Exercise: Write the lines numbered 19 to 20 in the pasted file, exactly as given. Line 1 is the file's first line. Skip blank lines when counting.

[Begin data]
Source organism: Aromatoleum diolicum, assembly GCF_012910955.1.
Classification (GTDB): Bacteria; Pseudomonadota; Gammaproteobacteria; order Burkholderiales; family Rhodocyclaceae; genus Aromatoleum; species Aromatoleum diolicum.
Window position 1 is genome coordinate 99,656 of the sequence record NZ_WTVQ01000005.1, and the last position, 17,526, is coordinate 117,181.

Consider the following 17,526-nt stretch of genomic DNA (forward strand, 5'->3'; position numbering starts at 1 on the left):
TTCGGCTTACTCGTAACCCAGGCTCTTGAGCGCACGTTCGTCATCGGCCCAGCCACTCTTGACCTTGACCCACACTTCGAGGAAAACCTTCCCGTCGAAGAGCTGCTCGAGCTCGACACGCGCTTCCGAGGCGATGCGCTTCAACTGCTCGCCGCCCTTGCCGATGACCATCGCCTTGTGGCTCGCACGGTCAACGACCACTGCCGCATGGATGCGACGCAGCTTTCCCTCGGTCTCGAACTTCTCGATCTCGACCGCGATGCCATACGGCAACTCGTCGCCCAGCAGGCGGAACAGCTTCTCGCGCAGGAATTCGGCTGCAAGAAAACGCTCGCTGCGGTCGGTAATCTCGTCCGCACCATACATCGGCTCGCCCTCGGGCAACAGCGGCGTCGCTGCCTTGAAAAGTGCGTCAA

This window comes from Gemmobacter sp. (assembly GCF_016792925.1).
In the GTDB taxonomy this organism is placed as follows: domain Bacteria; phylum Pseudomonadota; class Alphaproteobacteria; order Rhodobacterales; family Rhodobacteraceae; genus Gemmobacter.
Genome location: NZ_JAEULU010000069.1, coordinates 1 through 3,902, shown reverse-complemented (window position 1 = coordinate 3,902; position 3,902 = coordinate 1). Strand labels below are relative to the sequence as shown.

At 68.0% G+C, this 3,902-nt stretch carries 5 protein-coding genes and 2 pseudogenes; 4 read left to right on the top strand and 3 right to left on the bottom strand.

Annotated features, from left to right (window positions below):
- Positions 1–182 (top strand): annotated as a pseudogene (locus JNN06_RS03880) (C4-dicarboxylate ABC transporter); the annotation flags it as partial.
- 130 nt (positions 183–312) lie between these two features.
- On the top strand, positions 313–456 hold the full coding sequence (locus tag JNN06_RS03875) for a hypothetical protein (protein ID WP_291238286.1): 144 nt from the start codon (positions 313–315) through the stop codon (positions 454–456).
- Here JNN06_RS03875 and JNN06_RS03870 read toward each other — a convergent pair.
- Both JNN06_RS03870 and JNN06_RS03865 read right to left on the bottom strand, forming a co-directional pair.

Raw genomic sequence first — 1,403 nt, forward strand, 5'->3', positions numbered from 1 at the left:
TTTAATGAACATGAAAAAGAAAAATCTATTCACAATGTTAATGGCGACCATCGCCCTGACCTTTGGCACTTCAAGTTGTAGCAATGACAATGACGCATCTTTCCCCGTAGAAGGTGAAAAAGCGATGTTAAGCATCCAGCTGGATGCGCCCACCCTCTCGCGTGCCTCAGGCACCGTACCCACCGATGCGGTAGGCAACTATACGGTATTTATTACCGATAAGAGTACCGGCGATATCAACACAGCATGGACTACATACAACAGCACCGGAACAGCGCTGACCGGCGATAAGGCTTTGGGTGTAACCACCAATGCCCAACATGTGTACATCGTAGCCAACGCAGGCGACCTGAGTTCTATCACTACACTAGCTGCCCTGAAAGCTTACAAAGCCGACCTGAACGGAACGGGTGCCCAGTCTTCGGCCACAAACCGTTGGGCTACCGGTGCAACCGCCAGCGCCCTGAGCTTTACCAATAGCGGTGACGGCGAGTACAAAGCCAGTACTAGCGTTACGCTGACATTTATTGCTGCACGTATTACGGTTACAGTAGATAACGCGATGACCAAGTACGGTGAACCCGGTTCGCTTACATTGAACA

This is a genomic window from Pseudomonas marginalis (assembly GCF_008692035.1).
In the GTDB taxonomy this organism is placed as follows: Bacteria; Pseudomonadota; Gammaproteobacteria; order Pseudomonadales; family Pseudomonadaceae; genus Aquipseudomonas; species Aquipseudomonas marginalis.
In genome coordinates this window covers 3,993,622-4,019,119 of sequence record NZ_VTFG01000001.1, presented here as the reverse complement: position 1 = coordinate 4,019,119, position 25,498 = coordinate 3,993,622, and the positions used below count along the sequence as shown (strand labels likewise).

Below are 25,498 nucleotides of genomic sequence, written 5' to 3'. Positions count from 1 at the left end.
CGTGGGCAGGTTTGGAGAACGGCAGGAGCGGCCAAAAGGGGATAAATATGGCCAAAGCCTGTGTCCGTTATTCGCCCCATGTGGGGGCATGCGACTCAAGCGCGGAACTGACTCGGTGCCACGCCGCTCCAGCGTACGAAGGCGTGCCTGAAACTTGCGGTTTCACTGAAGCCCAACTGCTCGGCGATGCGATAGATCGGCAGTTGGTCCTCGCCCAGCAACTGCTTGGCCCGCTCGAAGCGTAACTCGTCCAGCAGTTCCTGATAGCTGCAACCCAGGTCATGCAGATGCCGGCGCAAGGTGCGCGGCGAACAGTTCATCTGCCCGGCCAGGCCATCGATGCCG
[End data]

In the GTDB taxonomy this organism is placed as follows: Bacteria; Pseudomonadota; Gammaproteobacteria; order Pseudomonadales; family Pseudomonadaceae; genus Aquipseudomonas; species Aquipseudomonas marginalis.
In genome coordinates this window covers 3,993,622-4,019,119 of sequence record NZ_VTFG01000001.1, presented here as the reverse complement: position 1 = coordinate 4,019,119, position 25,498 = coordinate 3,993,622, and the positions used below count along the sequence as shown (strand labels likewise).